ENABLE_FRIBIDI_BUILD Compile the GNU FriBidi library as part of the build. If set to OFF, pkg-config is used instead to locate the library.
ENABLE_HARFBUZZ Use the HarfBuzz library for shaping Unicode text. This is required for correctly rendering complex scripts and combining glyphs. If disabled, a simplified text shaping algorithm is used that only works for non-complex languages like English.
ENABLE_HARFBUZZ_MINIMAL Build the HarfBuzz library with all dependencies disabled. Useful when building the app for distribution so that the number of deployed dependencies will be minimized. A system-provided version of HarfBuzz is likely built with dependencies on FreeType and ICU at least. If set to OFF, pkg-config will be used to find HarfBuzz.
ENABLE_IPC Instances of the Lagrange executable communicate via signals or (on Windows) a system-provided IPC mechanism. This is used for controlling an existing Lagrange window via the CLI. If set to OFF, each instance of the app runs without knowledge of other instances. This may cause them to overwrite each other's runtime files.
ENABLE_KERNING Use kerning information in the fonts to adjust glyph placement. Setting this ON improves text appearance in subtle ways but slows down text rendering. It may be a good idea to set this to OFF when running on a slow CPU. This option only affects the simple built-in text renderer, and has no effect on HarfBuzz.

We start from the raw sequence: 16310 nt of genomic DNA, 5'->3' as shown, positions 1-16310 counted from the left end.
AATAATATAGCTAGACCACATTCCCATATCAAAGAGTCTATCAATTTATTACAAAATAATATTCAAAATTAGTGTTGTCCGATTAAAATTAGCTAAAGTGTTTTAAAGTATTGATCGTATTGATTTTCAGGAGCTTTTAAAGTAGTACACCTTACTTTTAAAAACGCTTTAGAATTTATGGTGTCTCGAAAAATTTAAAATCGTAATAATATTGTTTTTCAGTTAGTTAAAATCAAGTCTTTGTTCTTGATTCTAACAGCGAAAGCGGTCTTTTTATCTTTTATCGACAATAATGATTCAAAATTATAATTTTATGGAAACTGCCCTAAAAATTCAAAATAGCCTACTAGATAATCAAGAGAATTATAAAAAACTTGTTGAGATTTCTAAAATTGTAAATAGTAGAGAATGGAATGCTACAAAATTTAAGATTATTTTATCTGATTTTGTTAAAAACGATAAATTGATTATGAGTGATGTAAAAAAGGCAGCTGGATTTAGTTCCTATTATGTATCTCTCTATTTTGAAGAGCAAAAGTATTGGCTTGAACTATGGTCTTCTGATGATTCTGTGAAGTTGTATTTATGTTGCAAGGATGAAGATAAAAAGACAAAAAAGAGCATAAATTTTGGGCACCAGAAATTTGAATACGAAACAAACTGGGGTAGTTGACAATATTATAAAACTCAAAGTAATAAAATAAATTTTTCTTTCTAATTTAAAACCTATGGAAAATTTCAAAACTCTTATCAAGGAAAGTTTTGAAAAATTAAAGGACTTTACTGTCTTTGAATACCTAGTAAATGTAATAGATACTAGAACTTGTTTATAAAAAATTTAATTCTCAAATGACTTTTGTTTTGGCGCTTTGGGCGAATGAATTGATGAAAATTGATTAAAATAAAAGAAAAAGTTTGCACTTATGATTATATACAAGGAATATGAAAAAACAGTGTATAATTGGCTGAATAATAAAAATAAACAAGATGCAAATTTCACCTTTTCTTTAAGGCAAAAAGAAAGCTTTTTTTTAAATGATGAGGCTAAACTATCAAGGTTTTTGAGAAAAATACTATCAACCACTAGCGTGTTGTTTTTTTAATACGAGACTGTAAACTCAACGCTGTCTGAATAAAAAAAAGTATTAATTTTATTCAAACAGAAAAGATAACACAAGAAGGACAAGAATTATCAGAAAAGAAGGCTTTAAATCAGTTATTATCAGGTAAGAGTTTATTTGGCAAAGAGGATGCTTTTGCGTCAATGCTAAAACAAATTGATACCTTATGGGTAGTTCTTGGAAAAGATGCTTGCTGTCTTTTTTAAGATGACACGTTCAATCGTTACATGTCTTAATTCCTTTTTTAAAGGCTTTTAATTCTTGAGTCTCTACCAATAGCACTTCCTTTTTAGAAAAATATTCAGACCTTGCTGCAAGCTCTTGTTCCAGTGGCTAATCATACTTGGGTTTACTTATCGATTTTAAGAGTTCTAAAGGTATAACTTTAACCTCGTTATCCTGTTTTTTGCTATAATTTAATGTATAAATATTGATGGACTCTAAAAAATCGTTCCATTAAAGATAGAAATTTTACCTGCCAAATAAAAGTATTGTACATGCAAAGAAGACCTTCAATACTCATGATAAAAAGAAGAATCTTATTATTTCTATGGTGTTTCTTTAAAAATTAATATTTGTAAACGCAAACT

ENABLE_MPG123 Use the mpg123 library for decoding MPEG audio files.
ENABLE_RELATIVE_EMBED Locate resources only in relation to the executable. Useful when any system/predefined directories are not supposed to be accessed, e.g., in the Windows portable build.
ENABLE_RESOURCE_EMBED Embed all resource files into the Lagrange executable instead of keeping them in a separate file that gets loaded at launch. Setting this ON makes it much slower to run CMake and to compile Lagrange.
ENABLE_WEBP Use libwebp to decode .webp images, if pkg-config can find the library.